May 9, 2010

What If the Rules for Team Communication Aren’t Enough?

Effective software development teams have defined communication paths that help guide how projects are run. One important path governs what to do when a customer finds a defect in the software. The bug gets reported, logged, prioritized. The priority of the bug determines when it will be evaluated and fixed.

But what about when the rules don’t apply? What if a low-priority bug is frustrating a high-priority person – for example, an executive under pressure to deliver who may unreasonably question the project design and has the political means to damage the overall project? Suddenly it’s time to escalate and go outside normal protocol.

This is exactly the situation that arose this week. I’ll tell you how we handled it, but first some background.

A pilot program under threat

One of our development teams is piloting a recently completed large application. The pilot is going well, at least it was until I got a call from our client’s Program Manager. This Program Manager is as steady as a rock, so if he calls and says he’s concerned, I sit up and pay attention. On this call he’s concerned.

The issue was that two of the pilot users were having a problem with the application and were making their frustration known to a lot of people, including the CIO. Although the problem had been logged with the development team, it did not get a high priority based on its description. The development team was focused on completing an iteration, so this problem was on a list of bugs that would be considered for a future iteration. Standard development methodology here.

The symptom that the two users were experiencing was this: a request to the application that should normally take less than two seconds was taking 45 seconds. As you can imagine, they found this troublesome.

Redirecting the team

After I got off the phone with the Program Manager, I immediately contacted the manager of our development team in Eastern Europe and explained the situation. We agreed that we needed to immediately focus the development team and the QA team on fixing this bug.

Naturally, when our engineers tried to replicate the problem at their lab, they couldn’t. The application performed perfectly.

It wasn’t until they gained remote access to the pilot users’ computers that they could see the problem. What did it turn out to be? The local database for the application wasn’t indexing properly and so some queries to the database were taking much longer than they should. The developers were able to quickly fix the problem by running a simple script once they identified its source. The script was included in a future patch to be sure this problem would not resurface and we reviewed our release procedures and patch creation process to look for anything we could improve in a future release. Finally, we checked back with the two pilot users to make sure they were satisfied with the software.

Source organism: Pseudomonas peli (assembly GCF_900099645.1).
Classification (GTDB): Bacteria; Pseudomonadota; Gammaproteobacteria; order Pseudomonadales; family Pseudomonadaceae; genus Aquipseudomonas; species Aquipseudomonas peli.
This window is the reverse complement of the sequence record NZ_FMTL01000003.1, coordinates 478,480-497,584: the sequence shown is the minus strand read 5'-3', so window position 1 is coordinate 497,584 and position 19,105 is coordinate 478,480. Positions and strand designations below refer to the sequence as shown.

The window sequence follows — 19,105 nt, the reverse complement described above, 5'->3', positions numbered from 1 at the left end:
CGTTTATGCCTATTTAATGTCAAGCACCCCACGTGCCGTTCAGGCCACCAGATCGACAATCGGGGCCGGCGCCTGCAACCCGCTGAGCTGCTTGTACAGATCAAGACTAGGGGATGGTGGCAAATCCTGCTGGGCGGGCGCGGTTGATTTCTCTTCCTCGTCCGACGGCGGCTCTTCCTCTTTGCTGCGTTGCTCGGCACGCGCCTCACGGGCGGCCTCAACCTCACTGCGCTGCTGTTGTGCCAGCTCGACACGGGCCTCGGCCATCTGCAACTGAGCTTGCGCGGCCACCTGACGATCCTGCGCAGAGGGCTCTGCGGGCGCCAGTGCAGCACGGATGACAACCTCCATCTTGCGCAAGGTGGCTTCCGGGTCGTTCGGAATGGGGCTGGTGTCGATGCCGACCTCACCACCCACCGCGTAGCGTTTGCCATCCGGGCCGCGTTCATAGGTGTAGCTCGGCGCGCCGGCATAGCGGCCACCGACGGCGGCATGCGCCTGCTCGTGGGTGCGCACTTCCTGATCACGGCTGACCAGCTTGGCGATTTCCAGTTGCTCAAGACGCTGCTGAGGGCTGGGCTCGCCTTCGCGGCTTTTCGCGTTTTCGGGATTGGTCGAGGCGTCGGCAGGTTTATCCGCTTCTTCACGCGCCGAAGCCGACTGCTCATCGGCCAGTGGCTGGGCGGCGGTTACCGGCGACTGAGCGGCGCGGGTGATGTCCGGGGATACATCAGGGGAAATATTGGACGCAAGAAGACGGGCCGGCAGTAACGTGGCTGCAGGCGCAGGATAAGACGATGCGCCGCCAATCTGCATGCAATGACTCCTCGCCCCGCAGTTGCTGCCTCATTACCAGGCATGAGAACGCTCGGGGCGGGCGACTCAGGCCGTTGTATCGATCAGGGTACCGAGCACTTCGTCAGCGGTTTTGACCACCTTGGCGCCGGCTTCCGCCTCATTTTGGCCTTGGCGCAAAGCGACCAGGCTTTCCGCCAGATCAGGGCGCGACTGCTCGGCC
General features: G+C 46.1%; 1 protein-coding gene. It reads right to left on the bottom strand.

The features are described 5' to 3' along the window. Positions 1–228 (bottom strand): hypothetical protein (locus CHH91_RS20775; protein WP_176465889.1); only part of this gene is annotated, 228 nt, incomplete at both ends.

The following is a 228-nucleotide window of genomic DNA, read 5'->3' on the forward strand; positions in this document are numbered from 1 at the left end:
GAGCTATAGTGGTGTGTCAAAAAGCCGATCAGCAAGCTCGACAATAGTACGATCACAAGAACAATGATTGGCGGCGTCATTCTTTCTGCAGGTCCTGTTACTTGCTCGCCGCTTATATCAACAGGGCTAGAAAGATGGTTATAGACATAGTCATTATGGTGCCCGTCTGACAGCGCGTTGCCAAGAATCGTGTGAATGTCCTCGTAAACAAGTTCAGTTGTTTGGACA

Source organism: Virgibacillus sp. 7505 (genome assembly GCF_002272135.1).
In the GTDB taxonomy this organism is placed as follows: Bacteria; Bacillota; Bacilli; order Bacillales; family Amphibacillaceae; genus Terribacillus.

What’s the takeaway?

Once the developers fixed the problem and restored the user’s application to its normal state, their job was done. As for me, I still had plenty of work to do to reassure the Program Manager, our sponsor, and the CIO that the problem was an isolated one, that it was a simple problem and that it did not reflect any fundamental underlying issues with the application.

What does this experience tell me? I don’t think it’s that we should change our procedure for fixing bugs. My takeaway is that even if a development team has a good set of procedures and communication policy in place, some situations will arise that require escalation. In these cases, the Client Manager has to change the team’s priorities and put all its energy into fixing the problem immediately. It also points out the importance of an effective escalation path so that the client always has someone to go to when the conditions are extraordinary.

In the scheme of the whole project, this kind of escalation is unproductive. The problem the two pilot users were experiencing would have been resolved in due course. Escalating an entire QA team for 36 hours prevented other issues from being worked on, so there was likely a small schedule hit as a result of the team being quickly redirected, then redirected again when the bug is resolved. But sometimes, despite the productivity hit, it’s necessary to parachute in a SWAT team so that the client can manage internal expectations and politics. We understand this is the reality for our clients, and we work to support them as best we can. But for everyone’s sanity and for the continuity of the project, we try to keep these fire drills to a minimum.